AppOptics is a brand new SaaS product that helps Devops teams effectively monitor their infrastructure and applications.
The AppOptics navigation was released in an MVP state and lacked some usability and design polish. I was tasked with updating the existing UI and menu hierarchy to help facilitate a more logical navigational structure and interactive behavior.
The goal was to add usability and features that enhanced customization of the dashboard without becoming overbearing or redundant since it's the primary element of navigating around the product.
The legacy sidebar navigation wasn't very robust. It worked for the product in it's introductory state but wasn't extremely future-proof or friendly to new users.
Reviewing session replays would reveal an incredible amount of visits to the navigation to re-learn what was available in the product. Since Appoptics was just released, 100% of users were new to this product and I felt putting the best features of it inside a permanently collapsed sidebar was not helping the customer become more acclimated.
Besides user research insight, there were a few subjective improvements from a grid-based layout perspective of dashboard design that became apparent during initial prototyping.
By relocating the branding to the top left corner instead of inline with the menu bar it allowed us to immediately solve a bunch of issues:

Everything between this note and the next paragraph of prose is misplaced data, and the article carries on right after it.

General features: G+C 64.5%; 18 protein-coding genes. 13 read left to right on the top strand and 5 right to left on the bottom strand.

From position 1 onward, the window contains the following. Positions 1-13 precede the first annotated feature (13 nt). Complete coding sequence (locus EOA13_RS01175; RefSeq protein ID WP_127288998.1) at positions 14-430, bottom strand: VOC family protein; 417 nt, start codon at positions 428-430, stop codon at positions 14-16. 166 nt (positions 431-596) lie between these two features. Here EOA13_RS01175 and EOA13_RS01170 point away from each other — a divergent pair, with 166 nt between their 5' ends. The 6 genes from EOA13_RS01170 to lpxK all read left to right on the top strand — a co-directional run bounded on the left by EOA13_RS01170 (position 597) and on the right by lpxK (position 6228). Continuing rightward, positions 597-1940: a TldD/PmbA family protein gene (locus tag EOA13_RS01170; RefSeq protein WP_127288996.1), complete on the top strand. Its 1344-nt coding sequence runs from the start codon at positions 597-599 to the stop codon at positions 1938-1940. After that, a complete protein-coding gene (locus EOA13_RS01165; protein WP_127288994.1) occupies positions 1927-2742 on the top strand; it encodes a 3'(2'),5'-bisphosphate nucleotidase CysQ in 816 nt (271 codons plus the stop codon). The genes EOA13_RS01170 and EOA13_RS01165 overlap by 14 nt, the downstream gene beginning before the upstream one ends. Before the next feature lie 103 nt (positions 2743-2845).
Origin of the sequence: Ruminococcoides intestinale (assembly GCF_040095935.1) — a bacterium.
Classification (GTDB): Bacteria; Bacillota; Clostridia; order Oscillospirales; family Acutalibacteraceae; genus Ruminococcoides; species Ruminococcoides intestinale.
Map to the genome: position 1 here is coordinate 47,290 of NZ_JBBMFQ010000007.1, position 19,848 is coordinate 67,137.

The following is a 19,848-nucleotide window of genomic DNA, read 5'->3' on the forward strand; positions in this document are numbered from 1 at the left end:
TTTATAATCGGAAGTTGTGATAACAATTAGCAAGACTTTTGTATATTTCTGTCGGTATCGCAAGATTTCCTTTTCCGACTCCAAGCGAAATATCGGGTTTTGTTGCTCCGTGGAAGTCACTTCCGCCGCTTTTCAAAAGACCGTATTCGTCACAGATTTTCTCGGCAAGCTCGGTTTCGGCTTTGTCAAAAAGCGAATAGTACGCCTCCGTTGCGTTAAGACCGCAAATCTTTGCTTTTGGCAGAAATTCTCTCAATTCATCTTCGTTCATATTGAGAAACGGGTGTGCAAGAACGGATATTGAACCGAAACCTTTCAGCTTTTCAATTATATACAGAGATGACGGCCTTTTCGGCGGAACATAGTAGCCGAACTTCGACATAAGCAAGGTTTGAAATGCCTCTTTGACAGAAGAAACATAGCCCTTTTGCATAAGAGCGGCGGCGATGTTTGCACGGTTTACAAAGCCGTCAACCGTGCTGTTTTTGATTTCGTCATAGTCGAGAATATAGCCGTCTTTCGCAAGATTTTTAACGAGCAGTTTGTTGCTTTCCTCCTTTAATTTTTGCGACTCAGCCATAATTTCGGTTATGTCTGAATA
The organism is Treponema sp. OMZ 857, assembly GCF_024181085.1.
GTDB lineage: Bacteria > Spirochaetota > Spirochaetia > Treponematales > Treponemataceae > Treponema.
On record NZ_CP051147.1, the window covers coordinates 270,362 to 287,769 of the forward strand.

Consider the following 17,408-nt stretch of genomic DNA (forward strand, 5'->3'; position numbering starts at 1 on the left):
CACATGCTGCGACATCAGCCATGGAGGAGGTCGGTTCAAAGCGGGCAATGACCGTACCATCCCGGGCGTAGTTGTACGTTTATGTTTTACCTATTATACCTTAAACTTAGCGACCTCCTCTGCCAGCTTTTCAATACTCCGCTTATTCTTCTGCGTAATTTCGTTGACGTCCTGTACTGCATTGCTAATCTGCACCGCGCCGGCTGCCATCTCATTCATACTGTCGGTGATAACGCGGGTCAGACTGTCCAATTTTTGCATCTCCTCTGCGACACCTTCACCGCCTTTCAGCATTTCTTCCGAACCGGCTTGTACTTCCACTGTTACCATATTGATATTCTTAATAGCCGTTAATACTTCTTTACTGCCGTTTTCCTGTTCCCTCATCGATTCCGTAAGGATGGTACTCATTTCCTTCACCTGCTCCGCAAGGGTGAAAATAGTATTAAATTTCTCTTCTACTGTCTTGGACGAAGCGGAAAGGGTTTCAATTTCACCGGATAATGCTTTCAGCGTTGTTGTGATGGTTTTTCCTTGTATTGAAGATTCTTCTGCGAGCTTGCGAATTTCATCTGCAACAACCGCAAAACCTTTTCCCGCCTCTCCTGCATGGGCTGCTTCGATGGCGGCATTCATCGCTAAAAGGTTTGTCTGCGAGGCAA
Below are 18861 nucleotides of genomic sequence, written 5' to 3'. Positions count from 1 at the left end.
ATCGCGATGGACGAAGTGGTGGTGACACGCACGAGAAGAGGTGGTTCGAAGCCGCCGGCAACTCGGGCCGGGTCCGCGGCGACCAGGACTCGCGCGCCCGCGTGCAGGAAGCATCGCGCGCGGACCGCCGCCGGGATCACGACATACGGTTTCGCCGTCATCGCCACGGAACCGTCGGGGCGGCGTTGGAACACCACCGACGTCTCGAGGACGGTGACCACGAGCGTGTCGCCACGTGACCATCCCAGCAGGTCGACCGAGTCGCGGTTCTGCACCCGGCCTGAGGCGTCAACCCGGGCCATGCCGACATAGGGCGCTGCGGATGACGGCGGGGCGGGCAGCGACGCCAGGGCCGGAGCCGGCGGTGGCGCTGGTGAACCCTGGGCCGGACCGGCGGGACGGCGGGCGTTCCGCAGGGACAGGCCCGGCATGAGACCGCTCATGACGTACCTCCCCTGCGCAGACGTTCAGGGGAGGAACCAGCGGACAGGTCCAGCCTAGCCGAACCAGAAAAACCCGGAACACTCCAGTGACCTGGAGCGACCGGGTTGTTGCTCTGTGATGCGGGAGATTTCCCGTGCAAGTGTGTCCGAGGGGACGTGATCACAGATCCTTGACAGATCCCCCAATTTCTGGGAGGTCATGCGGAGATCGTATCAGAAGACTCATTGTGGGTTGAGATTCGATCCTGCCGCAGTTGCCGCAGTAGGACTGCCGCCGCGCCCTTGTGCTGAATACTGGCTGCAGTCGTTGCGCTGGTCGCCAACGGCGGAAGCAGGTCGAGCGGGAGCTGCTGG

1. Content on the page would become left justified from the H1 all the way down the page. This was doubly helpful when breadcrumbs with longs strings came into play and even more helpful visually when subhead navigation is visible.
2. Moving the logo to the corner would allow us the opportunity to present the user with the AppOptics logotype when expanded. This would be very helpful from a branding perspective because without the logotype many new users would infer this was the parent company's product.
At this current point in time this feature has not been built so I haven't had the opportunity to evaluate and iterate on this feature.
Though the opportunity to gain insight from users hasn't been possible, a couple key improvements are inherently more usable.
1. By allowing the user to manually keep the navigation open, they would gain much quicker acclimation to the dashboard and available features in a new product. Once acclimated they could choose to close the navigation to gain more real estate.
2. The legacy navigation hides content on the page each time a user has a navigation enquiry. Though in most cases a user is going to hover the navigation with the intent to move to a different area, having the navigation only expand singular icons on hover gives the user more observability of their dashboard more often.
3. The updated hierarchy of navigation items in the sidebar will help new users not have to hunt the product as much. We were hiding certain UI behind a single list item and not giving users good visual cues to expand. Collapsible subhead interactions will also help to future proof additional items that get added.